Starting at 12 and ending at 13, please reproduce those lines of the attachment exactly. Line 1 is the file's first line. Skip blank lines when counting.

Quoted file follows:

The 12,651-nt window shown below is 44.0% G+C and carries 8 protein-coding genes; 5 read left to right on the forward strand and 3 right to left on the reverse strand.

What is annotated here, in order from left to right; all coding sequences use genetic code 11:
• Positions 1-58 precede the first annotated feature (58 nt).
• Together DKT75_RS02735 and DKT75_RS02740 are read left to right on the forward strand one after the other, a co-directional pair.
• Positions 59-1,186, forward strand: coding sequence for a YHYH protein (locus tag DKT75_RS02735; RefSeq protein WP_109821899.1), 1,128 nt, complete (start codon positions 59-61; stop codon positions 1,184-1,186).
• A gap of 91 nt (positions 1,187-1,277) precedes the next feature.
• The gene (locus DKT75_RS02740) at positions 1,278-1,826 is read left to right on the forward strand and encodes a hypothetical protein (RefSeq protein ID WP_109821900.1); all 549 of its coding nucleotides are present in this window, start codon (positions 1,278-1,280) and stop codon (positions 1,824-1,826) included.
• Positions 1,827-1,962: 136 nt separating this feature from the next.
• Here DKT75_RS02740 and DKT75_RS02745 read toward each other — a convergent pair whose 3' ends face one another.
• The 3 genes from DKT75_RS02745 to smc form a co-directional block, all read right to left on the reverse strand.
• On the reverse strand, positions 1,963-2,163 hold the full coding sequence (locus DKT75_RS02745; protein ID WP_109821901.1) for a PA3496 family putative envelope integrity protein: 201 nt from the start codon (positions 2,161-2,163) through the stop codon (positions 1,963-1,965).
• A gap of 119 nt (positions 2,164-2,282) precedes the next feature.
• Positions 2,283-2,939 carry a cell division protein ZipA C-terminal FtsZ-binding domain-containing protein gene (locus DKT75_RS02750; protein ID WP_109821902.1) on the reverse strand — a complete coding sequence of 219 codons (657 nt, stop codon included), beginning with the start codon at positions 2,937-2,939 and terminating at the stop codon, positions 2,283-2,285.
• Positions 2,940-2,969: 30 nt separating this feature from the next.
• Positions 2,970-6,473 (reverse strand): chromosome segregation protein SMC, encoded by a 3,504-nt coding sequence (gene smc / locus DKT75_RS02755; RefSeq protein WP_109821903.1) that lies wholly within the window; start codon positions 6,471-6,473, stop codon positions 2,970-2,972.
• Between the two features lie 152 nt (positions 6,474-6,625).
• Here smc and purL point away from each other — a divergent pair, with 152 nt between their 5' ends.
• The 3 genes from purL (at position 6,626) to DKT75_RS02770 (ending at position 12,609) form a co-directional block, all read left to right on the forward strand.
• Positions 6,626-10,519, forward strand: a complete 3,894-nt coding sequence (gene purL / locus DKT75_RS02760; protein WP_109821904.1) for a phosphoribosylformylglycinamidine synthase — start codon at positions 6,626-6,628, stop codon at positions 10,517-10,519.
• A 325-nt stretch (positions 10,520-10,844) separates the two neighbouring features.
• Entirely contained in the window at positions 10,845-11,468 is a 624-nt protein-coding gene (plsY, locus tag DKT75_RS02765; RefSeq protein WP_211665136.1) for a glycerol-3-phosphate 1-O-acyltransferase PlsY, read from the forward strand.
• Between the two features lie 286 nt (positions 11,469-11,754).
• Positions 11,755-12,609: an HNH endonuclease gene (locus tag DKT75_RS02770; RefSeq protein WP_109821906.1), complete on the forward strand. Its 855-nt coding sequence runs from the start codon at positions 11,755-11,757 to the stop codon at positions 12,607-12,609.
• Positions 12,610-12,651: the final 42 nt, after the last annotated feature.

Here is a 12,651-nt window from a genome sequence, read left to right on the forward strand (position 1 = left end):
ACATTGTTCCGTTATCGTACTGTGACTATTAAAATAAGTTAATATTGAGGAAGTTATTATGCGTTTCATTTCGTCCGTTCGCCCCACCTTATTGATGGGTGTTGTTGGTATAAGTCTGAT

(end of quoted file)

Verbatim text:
• A gap of 119 nt (positions 2,164-2,282) precedes the next feature.
• Positions 2,283-2,939 carry a cell division protein ZipA C-terminal FtsZ-binding domain-containing protein gene (locus DKT75_RS02750; protein ID WP_109821902.1) on the reverse strand — a complete coding sequence of 219 codons (657 nt, stop codon included), beginning with the start codon at positions 2,937-2,939 and terminating at the stop codon, positions 2,283-2,285.